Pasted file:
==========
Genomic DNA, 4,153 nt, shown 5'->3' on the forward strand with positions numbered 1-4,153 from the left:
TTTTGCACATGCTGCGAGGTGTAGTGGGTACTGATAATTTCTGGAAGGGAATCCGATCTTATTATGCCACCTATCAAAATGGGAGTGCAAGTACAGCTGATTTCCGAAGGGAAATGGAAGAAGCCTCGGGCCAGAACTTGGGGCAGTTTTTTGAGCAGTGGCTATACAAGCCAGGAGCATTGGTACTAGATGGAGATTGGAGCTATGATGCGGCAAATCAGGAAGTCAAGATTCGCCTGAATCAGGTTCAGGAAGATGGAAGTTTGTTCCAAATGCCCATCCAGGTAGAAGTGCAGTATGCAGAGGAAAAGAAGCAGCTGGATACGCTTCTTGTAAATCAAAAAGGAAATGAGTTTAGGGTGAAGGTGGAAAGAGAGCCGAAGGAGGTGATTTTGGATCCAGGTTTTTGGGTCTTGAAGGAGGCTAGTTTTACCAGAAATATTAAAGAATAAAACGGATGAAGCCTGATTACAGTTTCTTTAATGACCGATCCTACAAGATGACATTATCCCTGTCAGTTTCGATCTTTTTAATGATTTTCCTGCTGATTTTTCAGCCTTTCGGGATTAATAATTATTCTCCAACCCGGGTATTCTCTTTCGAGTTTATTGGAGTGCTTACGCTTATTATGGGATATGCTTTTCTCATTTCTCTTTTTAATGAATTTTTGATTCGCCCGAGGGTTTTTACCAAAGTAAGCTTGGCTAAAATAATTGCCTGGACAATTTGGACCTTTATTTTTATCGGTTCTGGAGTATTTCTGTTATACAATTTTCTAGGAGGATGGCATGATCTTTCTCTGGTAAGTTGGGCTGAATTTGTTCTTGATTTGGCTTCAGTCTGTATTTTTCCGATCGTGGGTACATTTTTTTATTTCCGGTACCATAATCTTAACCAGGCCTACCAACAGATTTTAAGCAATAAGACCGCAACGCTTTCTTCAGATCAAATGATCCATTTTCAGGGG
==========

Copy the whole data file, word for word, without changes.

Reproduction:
Genomic DNA, 4,153 nt, shown 5'->3' on the forward strand with positions numbered 1-4,153 from the left:
TTTTGCACATGCTGCGAGGTGTAGTGGGTACTGATAATTTCTGGAAGGGAATCCGATCTTATTATGCCACCTATCAAAATGGGAGTGCAAGTACAGCTGATTTCCGAAGGGAAATGGAAGAAGCCTCGGGCCAGAACTTGGGGCAGTTTTTTGAGCAGTGGCTATACAAGCCAGGAGCATTGGTACTAGATGGAGATTGGAGCTATGATGCGGCAAATCAGGAAGTCAAGATTCGCCTGAATCAGGTTCAGGAAGATGGAAGTTTGTTCCAAATGCCCATCCAGGTAGAAGTGCAGTATGCAGAGGAAAAGAAGCAGCTGGATACGCTTCTTGTAAATCAAAAAGGAAATGAGTTTAGGGTGAAGGTGGAAAGAGAGCCGAAGGAGGTGATTTTGGATCCAGGTTTTTGGGTCTTGAAGGAGGCTAGTTTTACCAGAAATATTAAAGAATAAAACGGATGAAGCCTGATTACAGTTTCTTTAATGACCGATCCTACAAGATGACATTATCCCTGTCAGTTTCGATCTTTTTAATGATTTTCCTGCTGATTTTTCAGCCTTTCGGGATTAATAATTATTCTCCAACCCGGGTATTCTCTTTCGAGTTTATTGGAGTGCTTACGCTTATTATGGGATATGCTTTTCTCATTTCTCTTTTTAATGAATTTTTGATTCGCCCGAGGGTTTTTACCAAAGTAAGCTTGGCTAAAATAATTGCCTGGACAATTTGGACCTTTATTTTTATCGGTTCTGGAGTATTTCTGTTATACAATTTTCTAGGAGGATGGCATGATCTTTCTCTGGTAAGTTGGGCTGAATTTGTTCTTGATTTGGCTTCAGTCTGTATTTTTCCGATCGTGGGTACATTTTTTTATTTCCGGTACCATAATCTTAACCAGGCCTACCAACAGATTTTAAGCAATAAGACCGCAACGCTTTCTTCAGATCAAATGATCCATTTTCAGGGG